Inviting Discovery | Stories from 2016

Throughout the past year, everyone at Schlitz Audubon has worked to improve the ways we invite people to discover the natural world. Learn about how the generosity of our donors has helped us increase our value to the Milwaukee community.


Creating a Ripple Effect

malaikaNature provides children with some of their most profound formative experiences. From learning about shapes and colors through arranging fallen leaves, to exploring the tactile differences between angular rocks, smooth lake stones, and wet and dry sand, nature has many lessons to teach. But what about children who may not live near a park or nature center, or aren’t able to visit natural spaces on a regular basis? Read more

Improving Access at Mystery Lake

wendy-3“Magical.” That’s how Wendy Sopkovich described the first time she was able to hike Mystery Lake with her children and grandkids.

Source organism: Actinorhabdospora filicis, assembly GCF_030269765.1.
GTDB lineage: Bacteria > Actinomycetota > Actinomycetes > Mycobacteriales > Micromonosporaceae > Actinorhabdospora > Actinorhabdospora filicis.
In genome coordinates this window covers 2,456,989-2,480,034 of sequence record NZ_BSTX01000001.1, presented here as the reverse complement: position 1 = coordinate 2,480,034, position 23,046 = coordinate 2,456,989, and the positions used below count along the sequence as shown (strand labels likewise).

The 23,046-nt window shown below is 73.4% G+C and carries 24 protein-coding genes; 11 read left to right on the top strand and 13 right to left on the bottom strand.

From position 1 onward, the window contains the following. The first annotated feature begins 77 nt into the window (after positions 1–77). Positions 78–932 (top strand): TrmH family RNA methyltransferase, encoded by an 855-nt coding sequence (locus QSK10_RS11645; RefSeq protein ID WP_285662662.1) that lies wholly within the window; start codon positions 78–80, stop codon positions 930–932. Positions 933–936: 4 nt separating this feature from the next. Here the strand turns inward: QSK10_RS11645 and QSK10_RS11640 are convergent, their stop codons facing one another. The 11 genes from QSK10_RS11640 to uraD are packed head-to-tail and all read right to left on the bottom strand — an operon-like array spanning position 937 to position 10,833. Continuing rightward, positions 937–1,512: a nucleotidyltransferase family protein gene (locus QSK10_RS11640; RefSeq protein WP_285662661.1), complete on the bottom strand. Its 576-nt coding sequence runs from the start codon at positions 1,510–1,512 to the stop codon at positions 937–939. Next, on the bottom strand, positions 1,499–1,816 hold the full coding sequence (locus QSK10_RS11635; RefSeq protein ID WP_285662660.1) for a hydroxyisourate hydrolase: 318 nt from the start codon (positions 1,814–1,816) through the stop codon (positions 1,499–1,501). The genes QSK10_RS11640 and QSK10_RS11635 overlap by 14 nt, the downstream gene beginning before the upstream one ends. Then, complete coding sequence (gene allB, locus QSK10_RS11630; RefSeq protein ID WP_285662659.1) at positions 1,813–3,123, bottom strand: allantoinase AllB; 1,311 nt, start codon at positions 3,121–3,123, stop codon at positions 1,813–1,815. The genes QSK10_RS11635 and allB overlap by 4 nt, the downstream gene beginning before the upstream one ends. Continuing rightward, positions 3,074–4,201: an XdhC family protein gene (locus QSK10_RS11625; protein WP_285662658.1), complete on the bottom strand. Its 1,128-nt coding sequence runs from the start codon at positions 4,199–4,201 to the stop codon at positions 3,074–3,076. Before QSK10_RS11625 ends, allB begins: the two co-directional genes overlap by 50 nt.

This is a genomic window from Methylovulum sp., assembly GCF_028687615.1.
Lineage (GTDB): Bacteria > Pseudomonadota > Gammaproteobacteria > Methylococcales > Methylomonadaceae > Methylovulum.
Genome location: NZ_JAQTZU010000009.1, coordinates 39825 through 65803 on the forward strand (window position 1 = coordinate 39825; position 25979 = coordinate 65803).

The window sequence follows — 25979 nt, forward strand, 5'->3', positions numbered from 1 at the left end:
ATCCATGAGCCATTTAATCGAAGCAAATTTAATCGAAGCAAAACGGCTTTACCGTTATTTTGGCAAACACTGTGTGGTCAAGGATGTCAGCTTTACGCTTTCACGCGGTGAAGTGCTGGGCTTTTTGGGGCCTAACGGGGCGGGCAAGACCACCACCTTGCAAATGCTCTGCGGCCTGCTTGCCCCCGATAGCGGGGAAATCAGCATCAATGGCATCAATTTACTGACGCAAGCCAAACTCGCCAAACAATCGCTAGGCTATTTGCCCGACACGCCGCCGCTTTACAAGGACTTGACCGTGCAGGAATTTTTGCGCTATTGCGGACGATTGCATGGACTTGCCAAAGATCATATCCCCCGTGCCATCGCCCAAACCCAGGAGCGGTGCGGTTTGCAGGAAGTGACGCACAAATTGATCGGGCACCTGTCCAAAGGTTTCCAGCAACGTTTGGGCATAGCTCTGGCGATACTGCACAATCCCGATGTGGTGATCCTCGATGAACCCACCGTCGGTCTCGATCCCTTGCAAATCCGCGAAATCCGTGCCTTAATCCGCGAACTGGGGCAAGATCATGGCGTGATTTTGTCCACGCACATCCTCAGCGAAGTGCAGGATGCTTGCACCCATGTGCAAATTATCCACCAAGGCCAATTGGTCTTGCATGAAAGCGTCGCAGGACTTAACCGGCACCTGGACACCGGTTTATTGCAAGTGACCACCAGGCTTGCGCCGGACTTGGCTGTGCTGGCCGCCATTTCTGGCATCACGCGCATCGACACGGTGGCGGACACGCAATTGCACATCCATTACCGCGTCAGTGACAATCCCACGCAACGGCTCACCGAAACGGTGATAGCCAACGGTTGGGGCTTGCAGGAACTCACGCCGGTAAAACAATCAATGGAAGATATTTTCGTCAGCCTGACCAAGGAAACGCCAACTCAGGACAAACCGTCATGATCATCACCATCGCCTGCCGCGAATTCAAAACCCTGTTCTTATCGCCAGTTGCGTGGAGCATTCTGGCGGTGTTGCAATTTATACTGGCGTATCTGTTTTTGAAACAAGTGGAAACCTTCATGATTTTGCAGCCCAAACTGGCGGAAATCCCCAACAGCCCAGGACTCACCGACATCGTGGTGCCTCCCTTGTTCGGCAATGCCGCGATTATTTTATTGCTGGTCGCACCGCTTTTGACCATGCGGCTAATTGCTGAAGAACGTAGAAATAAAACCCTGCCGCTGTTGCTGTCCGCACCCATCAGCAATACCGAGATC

“To be able to go on these trails, now, it’s really special,” said Wendy. “My grandchildren are very excited that I’m able to join while they lay on their tummies and see the creatures in the pond.” Read more

Meeting Our Raptors

sky-walker2The Raptor Exhibit has quickly become one of the ways that visitors are first engaged when visiting the Center. The Exhibit is located just outside of the main building, and is an experience unique to visiting Schlitz Audubon. Since spring, through the Raptor Exhibit, children and adults have been able to develop a connection with Sky Walker, the Center’s resident Red-tailed Hawk. Visitors, Preschoolers, and school groups stop by to watch and wave and say, “Hi Sky Walker!” Read more

Growing Vital Habitats

conservationPeople come to Schlitz Audubon to experience our abundant wildlife, and one of the most treasured places to do so is Mystery Lake. Throughout the warm weather months, families visit to spot turtles surfacing and sunning, tadpoles swimming in the shallows, and water insects jetting about. In spring, birders scope the lake for both Blue and Green-winged Teal, Wood Ducks, and Solitary Sandpipers. Read more